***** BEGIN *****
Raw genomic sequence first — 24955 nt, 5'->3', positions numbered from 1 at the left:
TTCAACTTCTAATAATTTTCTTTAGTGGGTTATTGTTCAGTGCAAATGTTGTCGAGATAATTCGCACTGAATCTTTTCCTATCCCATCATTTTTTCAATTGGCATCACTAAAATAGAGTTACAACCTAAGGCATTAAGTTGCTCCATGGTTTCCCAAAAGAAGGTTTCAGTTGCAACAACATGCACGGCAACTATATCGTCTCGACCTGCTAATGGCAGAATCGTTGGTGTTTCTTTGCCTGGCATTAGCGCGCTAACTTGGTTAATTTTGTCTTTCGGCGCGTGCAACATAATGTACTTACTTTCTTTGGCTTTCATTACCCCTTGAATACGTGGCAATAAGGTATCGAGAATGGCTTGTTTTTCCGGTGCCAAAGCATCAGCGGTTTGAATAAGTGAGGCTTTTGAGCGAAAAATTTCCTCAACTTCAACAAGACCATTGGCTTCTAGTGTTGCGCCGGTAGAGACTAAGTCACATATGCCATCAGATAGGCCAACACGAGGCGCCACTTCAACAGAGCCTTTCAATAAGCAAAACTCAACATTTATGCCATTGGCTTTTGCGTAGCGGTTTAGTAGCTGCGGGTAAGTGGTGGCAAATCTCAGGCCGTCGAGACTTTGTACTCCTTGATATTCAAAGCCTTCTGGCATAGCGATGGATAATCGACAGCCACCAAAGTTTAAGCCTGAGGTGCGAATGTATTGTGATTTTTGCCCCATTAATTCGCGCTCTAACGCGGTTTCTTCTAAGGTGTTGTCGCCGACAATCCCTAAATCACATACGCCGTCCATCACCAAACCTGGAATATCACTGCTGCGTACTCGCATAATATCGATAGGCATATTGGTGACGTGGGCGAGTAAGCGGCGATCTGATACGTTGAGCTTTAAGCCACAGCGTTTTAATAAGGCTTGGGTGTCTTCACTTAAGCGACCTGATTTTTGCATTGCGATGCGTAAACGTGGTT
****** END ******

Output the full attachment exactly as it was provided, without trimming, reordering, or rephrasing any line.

Raw genomic sequence first — 24955 nt, 5'->3', positions numbered from 1 at the left:
TTCAACTTCTAATAATTTTCTTTAGTGGGTTATTGTTCAGTGCAAATGTTGTCGAGATAATTCGCACTGAATCTTTTCCTATCCCATCATTTTTTCAATTGGCATCACTAAAATAGAGTTACAACCTAAGGCATTAAGTTGCTCCATGGTTTCCCAAAAGAAGGTTTCAGTTGCAACAACATGCACGGCAACTATATCGTCTCGACCTGCTAATGGCAGAATCGTTGGTGTTTCTTTGCCTGGCATTAGCGCGCTAACTTGGTTAATTTTGTCTTTCGGCGCGTGCAACATAATGTACTTACTTTCTTTGGCTTTCATTACCCCTTGAATACGTGGCAATAAGGTATCGAGAATGGCTTGTTTTTCCGGTGCCAAAGCATCAGCGGTTTGAATAAGTGAGGCTTTTGAGCGAAAAATTTCCTCAACTTCAACAAGACCATTGGCTTCTAGTGTTGCGCCGGTAGAGACTAAGTCACATATGCCATCAGATAGGCCAACACGAGGCGCCACTTCAACAGAGCCTTTCAATAAGCAAAACTCAACATTTATGCCATTGGCTTTTGCGTAGCGGTTTAGTAGCTGCGGGTAAGTGGTGGCAAATCTCAGGCCGTCGAGACTTTGTACTCCTTGATATTCAAAGCCTTCTGGCATAGCGATGGATAATCGACAGCCACCAAAGTTTAAGCCTGAGGTGCGAATGTATTGTGATTTTTGCCCCATTAATTCGCGCTCTAACGCGGTTTCTTCTAAGGTGTTGTCGCCGACAATCCCTAAATCACATACGCCGTCCATCACCAAACCTGGAATATCACTGCTGCGTACTCGCATAATATCGATAGGCATATTGGTGACGTGGGCGAGTAAGCGGCGATCTGATACGTTGAGCTTTAAGCCACAGCGTTTTAATAAGGCTTGGGTGTCTTCACTTAAGCGACCTGATTTTTGCATTGCGATGCGTAAACGTGGTT